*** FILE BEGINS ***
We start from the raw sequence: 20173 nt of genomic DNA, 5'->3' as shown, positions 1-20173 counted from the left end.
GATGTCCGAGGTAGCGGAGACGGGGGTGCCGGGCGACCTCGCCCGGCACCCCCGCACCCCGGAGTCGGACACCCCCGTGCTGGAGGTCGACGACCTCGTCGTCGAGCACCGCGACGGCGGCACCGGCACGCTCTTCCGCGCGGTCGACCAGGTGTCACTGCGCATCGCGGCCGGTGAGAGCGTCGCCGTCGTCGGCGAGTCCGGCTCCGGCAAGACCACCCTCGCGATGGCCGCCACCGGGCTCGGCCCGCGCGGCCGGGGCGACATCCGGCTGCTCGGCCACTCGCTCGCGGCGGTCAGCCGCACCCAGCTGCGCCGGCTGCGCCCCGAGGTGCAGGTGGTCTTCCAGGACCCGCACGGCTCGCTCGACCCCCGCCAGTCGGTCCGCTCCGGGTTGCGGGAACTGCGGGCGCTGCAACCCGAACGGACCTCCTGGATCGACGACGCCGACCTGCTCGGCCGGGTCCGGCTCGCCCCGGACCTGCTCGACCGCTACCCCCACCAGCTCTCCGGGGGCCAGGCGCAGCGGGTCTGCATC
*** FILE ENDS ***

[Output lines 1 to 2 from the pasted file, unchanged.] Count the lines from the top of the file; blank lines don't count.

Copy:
We start from the raw sequence: 20173 nt of genomic DNA, 5'->3' as shown, positions 1-20173 counted from the left end.
GATGTCCGAGGTAGCGGAGACGGGGGTGCCGGGCGACCTCGCCCGGCACCCCCGCACCCCGGAGTCGGACACCCCCGTGCTGGAGGTCGACGACCTCGTCGTCGAGCACCGCGACGGCGGCACCGGCACGCTCTTCCGCGCGGTCGACCAGGTGTCACTGCGCATCGCGGCCGGTGAGAGCGTCGCCGTCGTCGGCGAGTCCGGCTCCGGCAAGACCACCCTCGCGATGGCCGCCACCGGGCTCGGCCCGCGCGGCCGGGGCGACATCCGGCTGCTCGGCCACTCGCTCGCGGCGGTCAGCCGCACCCAGCTGCGCCGGCTGCGCCCCGAGGTGCAGGTGGTCTTCCAGGACCCGCACGGCTCGCTCGACCCCCGCCAGTCGGTCCGCTCCGGGTTGCGGGAACTGCGGGCGCTGCAACCCGAACGGACCTCCTGGATCGACGACGCCGACCTGCTCGGCCGGGTCCGGCTCGCCCCGGACCTGCTCGACCGCTACCCCCACCAGCTCTCCGGGGGCCAGGCGCAGCGGGTCTGCATC